A little over six years ago, The Topps Co. recognized it had several things in common with some of its regional competitors—which could effect benefits for all. Topps talked with Kane is Able (its 3PL) and another confectionery manufacturer warehousing with Kane about developing a unique co-loading program.

“We had a common customer base and we both utilized a unique national distribution network of independent regional temperature-control carriers,” says Ron Zaykowski, director of supply chain management for Topps in Duryea, PA. “We realized we could achieve economies of scale if we had Kane buying transportation collectively on behalf of both of us.”

Topps’ products, and those of its load consolidation partners, require temperature-control shipping to protect them from high heat and humidity.

So Topps began optimizing its order-flow process at the shipment planning stage, which reduced lead times by pooling freight with other participants in the program.

“Kane embraced this opportunity to morph itself into a provider beyond its traditional warehousing and distribution services because this concept made a lot of sense,” Zaykowski says. “This innovative idea has grown into an extremely successful national outbound temperature-control shipping program unique in today’s competitive environment.”

Even more noteworthy is the fact that Topps and the other participants recommended professionals they knew could effectively manage such a program. “These were experienced people who were self-starters who could really develop this kind of program,” continues Zaykowski. “So establishing the program was collaborative right down to who was going to manage the program.”

Topps eventually handed off the coordination of its outbound confectionery shipment planning and outbound transportation to Kane. “All their products are shipped to us from their manufacturing locations and we store the products in northeastern Pennsylvania,” reports Kane.

Kane handles all the inventory management software, sharing real-time inventory data with Topps via EDIs. Topps’ finance department relies on the data to review inventory levels, and Topps’ supply chain personnel use the data to service its customers.

“So that is a delicate balance, because financial wants inventory as minimal as possible and supply chain wants enough to fulfill orders,” Kane says.


Detention charges at intermodal yards are something DSC Logistics can handle effectively for Pinnacle Foods Corp. of Cherry Hill, NJ.

“A lot of Pinnacle’s products are very heavy and originate from the Midwest and East Coast, so they ship quite a bit intermodally,” says Joey Davidson, director of business development for Chicago-based DSC Logistics.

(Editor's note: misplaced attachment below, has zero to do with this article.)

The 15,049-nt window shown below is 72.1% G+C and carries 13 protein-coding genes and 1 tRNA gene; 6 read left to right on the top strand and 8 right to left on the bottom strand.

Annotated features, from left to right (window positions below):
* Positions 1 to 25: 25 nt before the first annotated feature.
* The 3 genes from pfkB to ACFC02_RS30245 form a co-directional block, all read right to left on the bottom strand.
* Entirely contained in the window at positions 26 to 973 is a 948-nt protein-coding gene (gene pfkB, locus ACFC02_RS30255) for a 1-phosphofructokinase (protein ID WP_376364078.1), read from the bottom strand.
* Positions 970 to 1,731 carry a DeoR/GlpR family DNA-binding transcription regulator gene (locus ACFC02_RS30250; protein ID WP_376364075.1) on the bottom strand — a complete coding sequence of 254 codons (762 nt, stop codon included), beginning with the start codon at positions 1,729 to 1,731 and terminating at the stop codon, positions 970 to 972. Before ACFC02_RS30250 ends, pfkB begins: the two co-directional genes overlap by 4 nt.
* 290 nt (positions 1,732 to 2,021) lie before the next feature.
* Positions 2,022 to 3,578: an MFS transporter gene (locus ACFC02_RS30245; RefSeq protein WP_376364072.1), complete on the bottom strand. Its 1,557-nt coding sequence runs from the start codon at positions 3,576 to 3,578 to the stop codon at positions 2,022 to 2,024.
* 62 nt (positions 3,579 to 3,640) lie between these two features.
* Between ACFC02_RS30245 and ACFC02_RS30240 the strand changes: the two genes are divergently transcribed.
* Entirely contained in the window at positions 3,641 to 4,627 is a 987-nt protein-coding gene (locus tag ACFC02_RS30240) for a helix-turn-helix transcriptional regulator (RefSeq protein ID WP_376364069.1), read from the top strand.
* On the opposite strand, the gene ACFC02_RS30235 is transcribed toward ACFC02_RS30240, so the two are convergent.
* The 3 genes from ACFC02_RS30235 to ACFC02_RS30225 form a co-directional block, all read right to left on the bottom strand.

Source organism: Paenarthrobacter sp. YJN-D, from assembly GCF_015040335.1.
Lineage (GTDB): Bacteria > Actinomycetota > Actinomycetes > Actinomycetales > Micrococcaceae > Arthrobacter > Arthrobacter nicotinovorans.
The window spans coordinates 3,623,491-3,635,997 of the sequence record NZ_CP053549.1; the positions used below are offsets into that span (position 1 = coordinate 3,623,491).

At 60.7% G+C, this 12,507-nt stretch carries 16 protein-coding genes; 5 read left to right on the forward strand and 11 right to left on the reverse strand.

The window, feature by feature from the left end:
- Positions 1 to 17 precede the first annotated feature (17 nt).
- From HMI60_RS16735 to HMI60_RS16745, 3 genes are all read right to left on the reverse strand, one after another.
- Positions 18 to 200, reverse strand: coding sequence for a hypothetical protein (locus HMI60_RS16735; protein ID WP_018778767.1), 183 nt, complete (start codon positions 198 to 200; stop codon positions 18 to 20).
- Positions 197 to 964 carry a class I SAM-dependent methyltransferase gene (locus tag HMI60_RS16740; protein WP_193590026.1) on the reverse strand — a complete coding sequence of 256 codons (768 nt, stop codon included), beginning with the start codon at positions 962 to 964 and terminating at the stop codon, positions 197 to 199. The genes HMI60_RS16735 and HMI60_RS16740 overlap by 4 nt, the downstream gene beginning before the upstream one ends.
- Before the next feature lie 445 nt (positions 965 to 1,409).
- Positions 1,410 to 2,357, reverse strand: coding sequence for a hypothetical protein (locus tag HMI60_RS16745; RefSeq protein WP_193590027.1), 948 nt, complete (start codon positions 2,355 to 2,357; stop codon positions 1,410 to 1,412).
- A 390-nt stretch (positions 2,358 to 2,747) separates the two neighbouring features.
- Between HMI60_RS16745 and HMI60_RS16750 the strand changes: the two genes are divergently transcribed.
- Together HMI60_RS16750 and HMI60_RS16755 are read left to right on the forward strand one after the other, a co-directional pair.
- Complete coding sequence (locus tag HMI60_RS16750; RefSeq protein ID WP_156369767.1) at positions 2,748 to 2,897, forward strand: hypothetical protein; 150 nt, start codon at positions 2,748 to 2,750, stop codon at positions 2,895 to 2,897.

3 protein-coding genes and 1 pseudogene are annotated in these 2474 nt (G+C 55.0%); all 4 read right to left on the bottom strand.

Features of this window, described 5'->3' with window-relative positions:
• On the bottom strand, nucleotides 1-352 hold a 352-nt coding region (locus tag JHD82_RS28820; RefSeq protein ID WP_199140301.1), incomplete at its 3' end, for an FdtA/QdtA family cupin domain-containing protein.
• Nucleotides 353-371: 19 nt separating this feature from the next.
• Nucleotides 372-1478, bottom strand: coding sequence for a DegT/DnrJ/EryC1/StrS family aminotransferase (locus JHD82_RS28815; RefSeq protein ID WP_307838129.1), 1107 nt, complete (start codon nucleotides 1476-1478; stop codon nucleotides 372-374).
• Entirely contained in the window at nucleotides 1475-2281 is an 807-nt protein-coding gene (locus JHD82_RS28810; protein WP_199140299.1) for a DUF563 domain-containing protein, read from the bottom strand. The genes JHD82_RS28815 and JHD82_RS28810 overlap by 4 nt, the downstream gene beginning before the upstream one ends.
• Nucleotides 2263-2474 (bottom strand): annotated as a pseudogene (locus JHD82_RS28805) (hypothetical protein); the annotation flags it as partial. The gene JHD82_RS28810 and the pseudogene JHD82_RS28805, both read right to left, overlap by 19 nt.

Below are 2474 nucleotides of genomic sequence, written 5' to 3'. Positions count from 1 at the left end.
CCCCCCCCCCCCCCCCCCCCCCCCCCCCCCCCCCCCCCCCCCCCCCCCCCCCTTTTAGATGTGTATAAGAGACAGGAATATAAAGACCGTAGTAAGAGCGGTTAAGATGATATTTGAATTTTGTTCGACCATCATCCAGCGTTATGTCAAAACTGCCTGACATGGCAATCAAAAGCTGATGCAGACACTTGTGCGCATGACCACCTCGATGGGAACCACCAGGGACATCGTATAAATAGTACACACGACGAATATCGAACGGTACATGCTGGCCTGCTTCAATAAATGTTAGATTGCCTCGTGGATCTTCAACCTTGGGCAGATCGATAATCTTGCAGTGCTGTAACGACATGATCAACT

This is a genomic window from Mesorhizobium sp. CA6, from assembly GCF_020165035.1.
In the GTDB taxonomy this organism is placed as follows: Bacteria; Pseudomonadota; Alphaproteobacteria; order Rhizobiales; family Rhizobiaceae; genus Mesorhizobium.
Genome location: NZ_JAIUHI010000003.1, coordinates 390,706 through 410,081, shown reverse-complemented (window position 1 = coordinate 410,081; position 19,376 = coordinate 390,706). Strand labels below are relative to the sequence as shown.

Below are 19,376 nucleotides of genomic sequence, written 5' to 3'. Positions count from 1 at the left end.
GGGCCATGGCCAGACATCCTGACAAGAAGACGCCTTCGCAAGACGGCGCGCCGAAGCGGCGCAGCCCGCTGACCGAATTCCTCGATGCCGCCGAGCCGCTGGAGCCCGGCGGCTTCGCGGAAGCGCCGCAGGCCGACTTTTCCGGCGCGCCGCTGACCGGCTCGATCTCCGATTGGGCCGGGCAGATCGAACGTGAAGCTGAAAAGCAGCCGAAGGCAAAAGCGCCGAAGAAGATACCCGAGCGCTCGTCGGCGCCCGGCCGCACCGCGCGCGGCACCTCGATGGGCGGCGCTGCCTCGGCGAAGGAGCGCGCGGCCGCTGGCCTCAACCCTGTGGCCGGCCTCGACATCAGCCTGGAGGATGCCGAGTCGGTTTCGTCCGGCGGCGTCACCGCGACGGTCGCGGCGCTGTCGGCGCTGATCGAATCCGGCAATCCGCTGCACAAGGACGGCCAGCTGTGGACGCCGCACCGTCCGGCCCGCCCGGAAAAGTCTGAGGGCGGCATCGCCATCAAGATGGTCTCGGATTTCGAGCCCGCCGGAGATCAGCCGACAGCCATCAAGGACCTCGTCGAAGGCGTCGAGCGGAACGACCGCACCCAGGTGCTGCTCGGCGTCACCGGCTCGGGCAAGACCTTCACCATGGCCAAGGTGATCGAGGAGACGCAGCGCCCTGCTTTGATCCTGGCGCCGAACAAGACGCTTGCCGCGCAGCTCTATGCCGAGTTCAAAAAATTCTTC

DSC operates two California DCs for Pinnacle—one in Tracy handling deliveries in northern California, Oregon, Idaho and Washington; and one in Mira Loma handling deliveries in southern California, Nevada, Utah and Arizona.

Shipments of seasonal products like pickles and cake mix created problems because of the surge in volume during those times. “It’s not like you can even out the flow of products during these seasons,” continues Davidson. “So they wound up paying detention charges at the ramp, especially during their surge periods.”

To overcome this, DSC began a drop-and-hook program to have a drayage company pick up the containers once they were dropped off at the rail yard in southern California.

“The dray brings the containers to our facility and even if we don’t have the capacity to unload trailers when they are dropped here, we store them in our secured lot until we can unload them into our DC,” says Davidson, noting that Pinnacle saves about 70 percent on its inbound costs since using the program that began last fall.

Pinnacle’s operational model is based on the seasonality of some of its products—like Vlasic Pickles whose shipments peak in the spring and summer months and Duncan Hines cake mixes and frostings with a fall and winter peak. For this reason, consolidation in a shared facility with multiple vendors allows Pinnacle to expand or contract its space requirement in DSC’s facilities, reducing its warehousing costs.

“If they didn’t have that additional capacity for me, I would have to go out and rent another warehouse in the area to accommodate that surge,” explains Siberski at Pinnacle.

Cost-Efficient Shared Warehousing

Seasonal and promotional fluctuations can be a headache for food and beverage companies’ financial departments and supply chain managers. On the one hand, they don’t want to commit to paying for too much warehousing space, especially during the times their surges diminish. On the other hand, they don’t want to be caught without the space those surges require.